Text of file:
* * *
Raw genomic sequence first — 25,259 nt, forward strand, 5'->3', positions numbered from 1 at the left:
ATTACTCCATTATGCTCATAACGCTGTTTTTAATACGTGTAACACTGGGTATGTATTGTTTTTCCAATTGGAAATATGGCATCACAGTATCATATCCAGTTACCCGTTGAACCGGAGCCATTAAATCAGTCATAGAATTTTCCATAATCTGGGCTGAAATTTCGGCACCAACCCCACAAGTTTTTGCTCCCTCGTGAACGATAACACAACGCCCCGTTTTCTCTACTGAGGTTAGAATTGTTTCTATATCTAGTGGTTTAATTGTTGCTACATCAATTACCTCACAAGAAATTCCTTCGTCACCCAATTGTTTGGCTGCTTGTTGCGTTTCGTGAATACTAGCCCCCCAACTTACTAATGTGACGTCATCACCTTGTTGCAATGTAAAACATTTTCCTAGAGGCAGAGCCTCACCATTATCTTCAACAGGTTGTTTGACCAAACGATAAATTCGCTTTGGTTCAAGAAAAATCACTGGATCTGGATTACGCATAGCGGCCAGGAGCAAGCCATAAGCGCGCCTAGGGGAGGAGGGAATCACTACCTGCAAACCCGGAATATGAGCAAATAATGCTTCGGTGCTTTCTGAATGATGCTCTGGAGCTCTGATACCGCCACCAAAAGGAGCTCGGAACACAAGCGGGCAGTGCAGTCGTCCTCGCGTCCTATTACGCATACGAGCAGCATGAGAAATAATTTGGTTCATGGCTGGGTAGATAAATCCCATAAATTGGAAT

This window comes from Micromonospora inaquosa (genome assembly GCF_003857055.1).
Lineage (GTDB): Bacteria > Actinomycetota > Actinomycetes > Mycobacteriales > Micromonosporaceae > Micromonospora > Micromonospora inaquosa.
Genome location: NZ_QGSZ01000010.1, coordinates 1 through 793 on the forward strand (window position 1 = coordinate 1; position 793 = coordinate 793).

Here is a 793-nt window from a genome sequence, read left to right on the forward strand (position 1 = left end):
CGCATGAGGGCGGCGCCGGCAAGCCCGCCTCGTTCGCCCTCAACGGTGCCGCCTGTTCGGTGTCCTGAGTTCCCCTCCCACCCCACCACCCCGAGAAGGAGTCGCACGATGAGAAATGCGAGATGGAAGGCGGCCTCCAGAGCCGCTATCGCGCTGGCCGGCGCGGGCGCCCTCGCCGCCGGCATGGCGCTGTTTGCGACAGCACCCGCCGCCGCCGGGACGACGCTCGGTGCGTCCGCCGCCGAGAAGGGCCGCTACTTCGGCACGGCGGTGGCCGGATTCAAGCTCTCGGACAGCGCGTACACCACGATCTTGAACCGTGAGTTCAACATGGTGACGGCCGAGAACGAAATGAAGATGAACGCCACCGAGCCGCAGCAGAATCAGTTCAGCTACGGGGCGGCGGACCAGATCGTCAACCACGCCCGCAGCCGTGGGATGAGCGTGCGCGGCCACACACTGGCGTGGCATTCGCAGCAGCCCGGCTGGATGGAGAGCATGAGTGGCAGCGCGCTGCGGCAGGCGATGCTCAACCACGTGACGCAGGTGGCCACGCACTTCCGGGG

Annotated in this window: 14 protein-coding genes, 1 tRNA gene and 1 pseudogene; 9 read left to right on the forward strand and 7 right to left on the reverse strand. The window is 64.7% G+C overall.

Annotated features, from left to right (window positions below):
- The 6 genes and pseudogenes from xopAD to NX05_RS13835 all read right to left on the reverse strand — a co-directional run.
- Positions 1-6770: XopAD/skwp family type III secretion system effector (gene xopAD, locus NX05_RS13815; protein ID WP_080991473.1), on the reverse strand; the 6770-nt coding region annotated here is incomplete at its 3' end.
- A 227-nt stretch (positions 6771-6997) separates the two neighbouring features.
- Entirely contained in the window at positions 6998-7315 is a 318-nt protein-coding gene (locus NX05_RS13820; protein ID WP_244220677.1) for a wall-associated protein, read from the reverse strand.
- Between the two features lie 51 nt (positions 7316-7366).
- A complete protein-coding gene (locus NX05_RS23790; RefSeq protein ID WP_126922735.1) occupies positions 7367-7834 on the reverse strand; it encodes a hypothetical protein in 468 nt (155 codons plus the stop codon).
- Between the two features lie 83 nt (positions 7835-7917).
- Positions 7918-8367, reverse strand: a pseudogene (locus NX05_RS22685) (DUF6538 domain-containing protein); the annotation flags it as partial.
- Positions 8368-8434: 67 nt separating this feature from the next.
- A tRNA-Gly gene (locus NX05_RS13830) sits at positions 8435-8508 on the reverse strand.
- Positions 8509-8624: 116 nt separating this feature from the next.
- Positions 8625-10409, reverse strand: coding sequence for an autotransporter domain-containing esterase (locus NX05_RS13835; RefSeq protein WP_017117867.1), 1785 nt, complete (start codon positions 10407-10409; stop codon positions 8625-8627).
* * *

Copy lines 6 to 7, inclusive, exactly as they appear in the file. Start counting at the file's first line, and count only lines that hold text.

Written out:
Here is a 793-nt window from a genome sequence, read left to right on the forward strand (position 1 = left end):
CGCATGAGGGCGGCGCCGGCAAGCCCGCCTCGTTCGCCCTCAACGGTGCCGCCTGTTCGGTGTCCTGAGTTCCCCTCCCACCCCACCACCCCGAGAAGGAGTCGCACGATGAGAAATGCGAGATGGAAGGCGGCCTCCAGAGCCGCTATCGCGCTGGCCGGCGCGGGCGCCCTCGCCGCCGGCATGGCGCTGTTTGCGACAGCACCCGCCGCCGCCGGGACGACGCTCGGTGCGTCCGCCGCCGAGAAGGGCCGCTACTTCGGCACGGCGGTGGCCGGATTCAAGCTCTCGGACAGCGCGTACACCACGATCTTGAACCGTGAGTTCAACATGGTGACGGCCGAGAACGAAATGAAGATGAACGCCACCGAGCCGCAGCAGAATCAGTTCAGCTACGGGGCGGCGGACCAGATCGTCAACCACGCCCGCAGCCGTGGGATGAGCGTGCGCGGCCACACACTGGCGTGGCATTCGCAGCAGCCCGGCTGGATGGAGAGCATGAGTGGCAGCGCGCTGCGGCAGGCGATGCTCAACCACGTGACGCAGGTGGCCACGCACTTCCGGGG